Cocaine Breathalyser a very real new possibility is being produced in cost effective manner which will allow police to catch drug using drivers.
Watch out all you cocaine driving maniacs on the street. That is the message being sounded off as a new portable device is set to hit the market which would allow police to ‘sniff out’ within minutes if drivers are under the influence of the drug whilst driving.
The cocaine breathalyzer according to a Monday announcement from the University of Buffalo could become a reality thanks to a new low cost, chemical sensing chip developed by the school.
In it’s press release, the school told of the possibility of the chip being integrated into a handheld device and used by authorities to detect drugs in breath, spit, urine or blood.
Told Buffalo educator, Qiaoqiang Gan, ‘Currently, there is a great demand for on-site drug testing,’
‘The high-performance chip we designed was able to detect cocaine within minutes in our experiments’, added the associate professor of electrical engineering in the University at Buffalo School of Engineering and Applied Sciences.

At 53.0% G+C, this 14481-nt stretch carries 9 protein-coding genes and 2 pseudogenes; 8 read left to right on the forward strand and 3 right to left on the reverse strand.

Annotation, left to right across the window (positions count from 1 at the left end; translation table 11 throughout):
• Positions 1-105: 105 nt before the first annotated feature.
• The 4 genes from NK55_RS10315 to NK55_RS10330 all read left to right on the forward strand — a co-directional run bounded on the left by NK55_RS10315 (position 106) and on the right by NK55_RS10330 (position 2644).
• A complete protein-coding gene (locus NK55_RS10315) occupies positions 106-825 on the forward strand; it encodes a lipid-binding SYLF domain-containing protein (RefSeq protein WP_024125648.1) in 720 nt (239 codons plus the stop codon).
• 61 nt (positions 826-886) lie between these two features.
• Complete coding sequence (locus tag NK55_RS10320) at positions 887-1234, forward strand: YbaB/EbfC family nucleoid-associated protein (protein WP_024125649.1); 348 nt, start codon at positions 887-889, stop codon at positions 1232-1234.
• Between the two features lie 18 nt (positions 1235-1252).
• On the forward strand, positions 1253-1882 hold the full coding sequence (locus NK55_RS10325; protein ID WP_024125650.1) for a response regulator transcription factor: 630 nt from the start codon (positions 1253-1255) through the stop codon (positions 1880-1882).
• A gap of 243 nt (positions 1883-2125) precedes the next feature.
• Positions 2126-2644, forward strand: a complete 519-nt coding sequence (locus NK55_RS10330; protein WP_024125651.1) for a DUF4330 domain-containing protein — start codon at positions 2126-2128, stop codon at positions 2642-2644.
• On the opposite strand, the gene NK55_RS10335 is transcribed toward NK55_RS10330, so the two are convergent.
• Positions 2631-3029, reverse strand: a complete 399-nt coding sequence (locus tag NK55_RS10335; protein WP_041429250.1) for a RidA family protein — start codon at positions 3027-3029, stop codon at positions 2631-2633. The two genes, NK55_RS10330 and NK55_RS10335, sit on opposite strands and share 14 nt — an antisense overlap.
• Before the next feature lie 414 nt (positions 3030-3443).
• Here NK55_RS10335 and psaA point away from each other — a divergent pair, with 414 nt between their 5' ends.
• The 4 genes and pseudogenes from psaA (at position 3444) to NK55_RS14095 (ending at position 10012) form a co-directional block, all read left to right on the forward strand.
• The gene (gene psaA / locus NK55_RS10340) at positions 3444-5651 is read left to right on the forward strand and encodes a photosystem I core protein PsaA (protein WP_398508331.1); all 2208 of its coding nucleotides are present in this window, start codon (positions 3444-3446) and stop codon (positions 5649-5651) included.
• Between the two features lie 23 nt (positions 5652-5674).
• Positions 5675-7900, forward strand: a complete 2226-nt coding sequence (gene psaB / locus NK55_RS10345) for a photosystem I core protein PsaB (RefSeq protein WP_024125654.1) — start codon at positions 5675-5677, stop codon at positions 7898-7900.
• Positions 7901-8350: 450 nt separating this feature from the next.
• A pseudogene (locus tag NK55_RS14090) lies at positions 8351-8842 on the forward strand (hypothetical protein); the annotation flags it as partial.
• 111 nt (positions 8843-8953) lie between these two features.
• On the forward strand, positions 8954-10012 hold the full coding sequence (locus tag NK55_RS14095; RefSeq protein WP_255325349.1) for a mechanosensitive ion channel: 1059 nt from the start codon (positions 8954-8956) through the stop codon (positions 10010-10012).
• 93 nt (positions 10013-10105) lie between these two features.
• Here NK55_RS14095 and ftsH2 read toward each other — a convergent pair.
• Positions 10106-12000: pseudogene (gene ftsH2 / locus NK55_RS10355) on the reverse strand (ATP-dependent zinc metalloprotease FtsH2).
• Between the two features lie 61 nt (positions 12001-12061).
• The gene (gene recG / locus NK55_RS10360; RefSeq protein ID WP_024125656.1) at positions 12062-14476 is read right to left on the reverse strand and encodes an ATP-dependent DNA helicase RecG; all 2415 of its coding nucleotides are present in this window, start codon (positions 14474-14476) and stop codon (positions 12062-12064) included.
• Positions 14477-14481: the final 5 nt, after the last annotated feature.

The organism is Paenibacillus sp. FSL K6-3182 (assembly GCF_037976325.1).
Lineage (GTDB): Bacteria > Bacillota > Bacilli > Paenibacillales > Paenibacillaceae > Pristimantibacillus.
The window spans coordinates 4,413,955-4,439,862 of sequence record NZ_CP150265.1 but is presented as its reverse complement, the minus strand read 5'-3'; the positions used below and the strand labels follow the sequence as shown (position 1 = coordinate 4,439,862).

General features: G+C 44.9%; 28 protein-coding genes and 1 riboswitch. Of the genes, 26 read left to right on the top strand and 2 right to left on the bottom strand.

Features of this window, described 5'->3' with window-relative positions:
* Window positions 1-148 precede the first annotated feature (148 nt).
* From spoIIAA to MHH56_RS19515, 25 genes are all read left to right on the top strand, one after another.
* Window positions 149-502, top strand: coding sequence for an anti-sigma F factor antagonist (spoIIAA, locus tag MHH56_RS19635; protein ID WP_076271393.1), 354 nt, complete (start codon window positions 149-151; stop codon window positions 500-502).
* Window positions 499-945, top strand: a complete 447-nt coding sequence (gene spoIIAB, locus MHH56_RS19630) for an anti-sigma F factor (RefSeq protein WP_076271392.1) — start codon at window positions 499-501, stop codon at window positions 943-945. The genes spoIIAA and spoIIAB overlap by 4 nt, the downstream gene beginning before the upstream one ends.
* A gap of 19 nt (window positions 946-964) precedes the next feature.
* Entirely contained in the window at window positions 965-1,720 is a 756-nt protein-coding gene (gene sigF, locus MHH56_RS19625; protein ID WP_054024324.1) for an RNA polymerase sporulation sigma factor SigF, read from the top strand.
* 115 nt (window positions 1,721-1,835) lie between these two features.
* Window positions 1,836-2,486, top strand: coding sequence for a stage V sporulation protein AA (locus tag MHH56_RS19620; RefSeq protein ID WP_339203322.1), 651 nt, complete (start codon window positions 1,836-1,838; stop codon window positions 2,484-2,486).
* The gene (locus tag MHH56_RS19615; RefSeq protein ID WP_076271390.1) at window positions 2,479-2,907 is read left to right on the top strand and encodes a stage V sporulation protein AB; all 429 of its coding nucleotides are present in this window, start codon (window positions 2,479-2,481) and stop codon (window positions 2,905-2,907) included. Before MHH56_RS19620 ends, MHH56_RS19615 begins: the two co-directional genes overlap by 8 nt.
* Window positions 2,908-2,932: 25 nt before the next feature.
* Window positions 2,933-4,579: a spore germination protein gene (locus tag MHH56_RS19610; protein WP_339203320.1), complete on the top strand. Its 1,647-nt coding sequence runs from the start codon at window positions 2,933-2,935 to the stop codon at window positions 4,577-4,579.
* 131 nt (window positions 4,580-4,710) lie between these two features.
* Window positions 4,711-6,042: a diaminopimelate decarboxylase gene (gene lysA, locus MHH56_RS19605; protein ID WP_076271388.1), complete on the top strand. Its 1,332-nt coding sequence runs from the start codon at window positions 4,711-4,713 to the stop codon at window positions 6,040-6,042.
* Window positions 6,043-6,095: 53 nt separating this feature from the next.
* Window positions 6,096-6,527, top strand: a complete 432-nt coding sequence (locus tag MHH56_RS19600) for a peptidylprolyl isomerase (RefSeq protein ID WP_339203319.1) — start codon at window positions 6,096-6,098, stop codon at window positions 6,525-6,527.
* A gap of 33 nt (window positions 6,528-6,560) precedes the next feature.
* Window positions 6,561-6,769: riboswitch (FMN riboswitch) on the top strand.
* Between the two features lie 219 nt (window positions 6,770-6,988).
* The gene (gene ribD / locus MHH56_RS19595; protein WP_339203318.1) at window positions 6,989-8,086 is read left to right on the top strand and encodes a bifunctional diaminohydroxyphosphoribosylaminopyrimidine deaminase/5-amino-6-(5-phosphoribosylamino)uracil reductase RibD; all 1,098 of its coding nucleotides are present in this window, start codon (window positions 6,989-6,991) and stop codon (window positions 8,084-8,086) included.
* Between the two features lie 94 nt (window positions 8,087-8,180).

Gan and the other developers of the chip hope to use this technology to spot other drugs, including opioids and marijuana in the future.
Reiterated Gan, ‘The widening legalization of marijuana raises a lot of societal issues, including the need for a system to quickly test drivers for drug use’.
And how is the technology supposed to work?
According to researchers, the device will be able to detect chemical compounds using an existing technique called surface-enhanced Raman spectroscopy (Sers).
Clarified Nan Zhang from Buffalo University, ‘We created our chip by depositing various thin layers of materials on a glass substrate, which is cost-effective and suitable for industrial-scale production.’
When a substance such as cocaine is put on the chip’s surface, light is ‘scattered’ and forms recognizable patterns that act as fingerprints, revealing what is present.
Offered Joshua Harris from the UK road safety charity Brake via the bbc, ‘These findings have the potential to improve the speed and accuracy of roadside drug testing’.
‘Shockingly, drug-driving was a factor in 81 fatal road crashes in 2016 and it is clearly an ever-increasing danger on our roads,’
‘We are calling upon the government to prioritize the type-approval of roadside screening devices that can detect all banned drugs and step up roads policing levels to deter offending.’